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Oscar Biscet: One Year Later By: Myles Kantor
FrontPageMagazine.com | Friday, December 26, 2003


Dreams are hazardous in brutal lands.

Former Czech dissident and president Vaclav Havel has observed:

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…communism [in Eastern Europe] was far from being simply the dictatorship of one group of people over another.šIt was a genuinely totalitarian system—that is, it penetrated every aspect of life and deformed everything it touched, including all the natural ways people had developed of living together.

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This is a good description of Cuba, where Fidel Castro’s regime has deformed and suffocated national life for what will be 45 years next month.

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Italians can criticize Silvio Berluconi; Englishmen can criticize Tony Blair; Argentines can criticize Nestor Kichner; Americans can criticize George W. Bush.šThey can establish organizations and assemble to protest their polices; they can publish articles and books and make broadcasts advocating different ideas.šIf these citizens find their governments intolerable, they can move to another country.

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Cubans have none of these rights.šIt is a crime to criticize Fidel Castro and his functionaries, a crime to criticize communism, and a crime to leave Cuba without permission.šš

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As over 150 left-wing writers noted in a December 4 letter to The New York Times, the Castro regime “does not trust the Cuban people to distinguish truth from falsehood, fact from disinformation.”šSavage cowardice is the essence of this system.š

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On December 6 last year, Dr. Oscar Biscet went to a home in Havana to discuss human rights violations in Cuba with other people of conscience.šHe hoped to establish such “Friends of Human Rights” clubs throughout Cuba and promote civil society.

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A month before the December 6 meeting, Biscet held a press conference on abuse of Cuban prisoners.šHe has terrible knowledge of this subject, having been a prisoner of conscience from November 3, 1999 until October 31, 2002.šHe suffered over twenty detentions before the November arrest.

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Biscet was arrested again on December 6 and sentenced in April to 25 years as part of a mass imprisonment of human rights activists.šFirst sent to the maximum security Kilo 5 ½ prison, he was transferred last month to Kilo 8 prison for protesting mistreatment of a prisoner’s family and put in a punishment cell with a violent prisoner.šHe was put in solitary confinement this month for not acknowledging prison guards and officials during a count.šššš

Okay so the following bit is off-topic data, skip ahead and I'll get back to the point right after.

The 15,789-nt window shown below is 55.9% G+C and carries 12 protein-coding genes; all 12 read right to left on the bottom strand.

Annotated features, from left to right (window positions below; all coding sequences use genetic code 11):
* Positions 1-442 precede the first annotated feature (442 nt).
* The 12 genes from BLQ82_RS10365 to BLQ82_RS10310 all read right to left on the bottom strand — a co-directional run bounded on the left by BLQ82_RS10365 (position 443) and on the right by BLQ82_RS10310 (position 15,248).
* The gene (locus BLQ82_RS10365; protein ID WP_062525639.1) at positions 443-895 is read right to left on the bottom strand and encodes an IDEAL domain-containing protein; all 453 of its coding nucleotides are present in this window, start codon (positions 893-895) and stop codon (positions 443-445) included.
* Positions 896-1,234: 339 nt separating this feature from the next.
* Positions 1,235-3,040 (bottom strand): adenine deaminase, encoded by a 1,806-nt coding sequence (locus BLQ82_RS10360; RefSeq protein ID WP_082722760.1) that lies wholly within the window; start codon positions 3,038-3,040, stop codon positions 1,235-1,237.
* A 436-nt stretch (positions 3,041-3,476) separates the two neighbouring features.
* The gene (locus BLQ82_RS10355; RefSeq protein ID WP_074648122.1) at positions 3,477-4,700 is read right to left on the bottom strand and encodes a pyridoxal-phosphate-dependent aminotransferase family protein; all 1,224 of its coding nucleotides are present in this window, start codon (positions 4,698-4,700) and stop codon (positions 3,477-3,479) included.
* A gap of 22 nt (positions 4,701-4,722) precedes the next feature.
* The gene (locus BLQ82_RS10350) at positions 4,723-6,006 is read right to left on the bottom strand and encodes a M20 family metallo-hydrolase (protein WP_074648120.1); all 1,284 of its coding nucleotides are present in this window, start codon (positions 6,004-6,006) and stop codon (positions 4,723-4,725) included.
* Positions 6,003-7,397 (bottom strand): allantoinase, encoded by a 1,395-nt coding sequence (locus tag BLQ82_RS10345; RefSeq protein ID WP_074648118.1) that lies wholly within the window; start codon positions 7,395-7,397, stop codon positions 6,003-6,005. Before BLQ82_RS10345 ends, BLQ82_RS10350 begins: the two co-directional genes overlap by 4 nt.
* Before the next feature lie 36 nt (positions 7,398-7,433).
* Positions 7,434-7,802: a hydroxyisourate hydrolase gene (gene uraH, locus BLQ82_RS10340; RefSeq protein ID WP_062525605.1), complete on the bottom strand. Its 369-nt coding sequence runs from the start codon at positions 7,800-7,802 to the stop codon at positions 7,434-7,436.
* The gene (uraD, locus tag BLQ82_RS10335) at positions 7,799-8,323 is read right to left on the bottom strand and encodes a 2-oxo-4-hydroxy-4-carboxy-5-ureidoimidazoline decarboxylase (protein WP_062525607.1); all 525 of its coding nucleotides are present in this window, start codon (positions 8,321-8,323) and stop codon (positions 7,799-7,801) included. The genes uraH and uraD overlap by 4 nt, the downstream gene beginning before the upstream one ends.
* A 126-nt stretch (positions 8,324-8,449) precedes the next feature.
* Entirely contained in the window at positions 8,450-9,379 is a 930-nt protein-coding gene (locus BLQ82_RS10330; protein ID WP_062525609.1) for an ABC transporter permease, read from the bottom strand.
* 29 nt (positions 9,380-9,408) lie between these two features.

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“Remember that never will I betray a just cause: that of human rights,” Biscet wrote in a June letter.š“My inspiration is alive: God and the great teachers of non-violence, present today more than ever.”

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Biscet has seen crimes and suffered crimes in prison, but he has not broken.

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In his epistle to Titus, the apostle Paul refers to people “zealous of good works” and others “living in malice,” a pair of phrases which characterize Biscet and his persecutors.šFor what is tyranny but malice perpetrated on a massive level?

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“When I was arrested, I felt liberated.šI felt free,” Congressman John Lewis says of his resistance to segregation as a young man.š“Never again would I obey segregated customs, regulations, or laws.”š

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Castro’s thugs control and abuse Oscar Biscet’s body, but his dreams of justice and peace endure.šIn the profoundest sense, he is free.


Myles Kantor is a columnist for FrontPageMagazine.com and editor-at-large for Pureplay Press, which publishes books about Cuban history and culture. His e-mail address is myles.kantor@gmail.com.


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